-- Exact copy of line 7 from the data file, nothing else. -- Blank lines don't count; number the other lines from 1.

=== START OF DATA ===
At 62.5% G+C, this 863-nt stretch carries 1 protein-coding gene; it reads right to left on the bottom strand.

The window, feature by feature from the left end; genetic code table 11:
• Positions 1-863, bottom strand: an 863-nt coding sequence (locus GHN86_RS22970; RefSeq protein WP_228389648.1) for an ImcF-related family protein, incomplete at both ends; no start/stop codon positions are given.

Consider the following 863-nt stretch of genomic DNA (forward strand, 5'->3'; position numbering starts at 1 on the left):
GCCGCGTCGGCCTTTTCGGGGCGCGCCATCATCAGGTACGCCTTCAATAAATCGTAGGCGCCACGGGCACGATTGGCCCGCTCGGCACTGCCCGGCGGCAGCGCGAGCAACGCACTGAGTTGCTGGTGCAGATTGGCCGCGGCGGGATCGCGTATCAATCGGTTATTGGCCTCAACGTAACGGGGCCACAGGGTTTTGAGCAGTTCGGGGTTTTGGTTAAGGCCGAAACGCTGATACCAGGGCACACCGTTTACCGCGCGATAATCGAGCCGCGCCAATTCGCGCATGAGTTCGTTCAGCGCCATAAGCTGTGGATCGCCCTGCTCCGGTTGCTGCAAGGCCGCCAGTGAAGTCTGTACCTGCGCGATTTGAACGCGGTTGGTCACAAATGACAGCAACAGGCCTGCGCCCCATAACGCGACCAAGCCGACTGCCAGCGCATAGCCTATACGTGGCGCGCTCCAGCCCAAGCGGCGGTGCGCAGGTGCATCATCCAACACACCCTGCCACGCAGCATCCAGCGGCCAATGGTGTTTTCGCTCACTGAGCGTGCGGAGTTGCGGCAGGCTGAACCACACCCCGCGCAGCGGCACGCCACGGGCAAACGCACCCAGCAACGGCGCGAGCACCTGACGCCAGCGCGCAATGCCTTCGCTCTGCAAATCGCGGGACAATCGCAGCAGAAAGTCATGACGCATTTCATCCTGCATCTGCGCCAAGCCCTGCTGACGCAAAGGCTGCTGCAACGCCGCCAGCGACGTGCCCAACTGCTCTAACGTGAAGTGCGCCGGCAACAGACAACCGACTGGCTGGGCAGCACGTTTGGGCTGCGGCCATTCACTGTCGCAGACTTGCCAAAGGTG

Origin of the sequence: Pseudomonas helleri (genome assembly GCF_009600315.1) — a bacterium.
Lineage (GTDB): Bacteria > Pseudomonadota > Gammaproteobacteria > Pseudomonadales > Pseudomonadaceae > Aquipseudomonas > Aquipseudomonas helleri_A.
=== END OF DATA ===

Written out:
Lineage (GTDB): Bacteria > Pseudomonadota > Gammaproteobacteria > Pseudomonadales > Pseudomonadaceae > Aquipseudomonas > Aquipseudomonas helleri_A.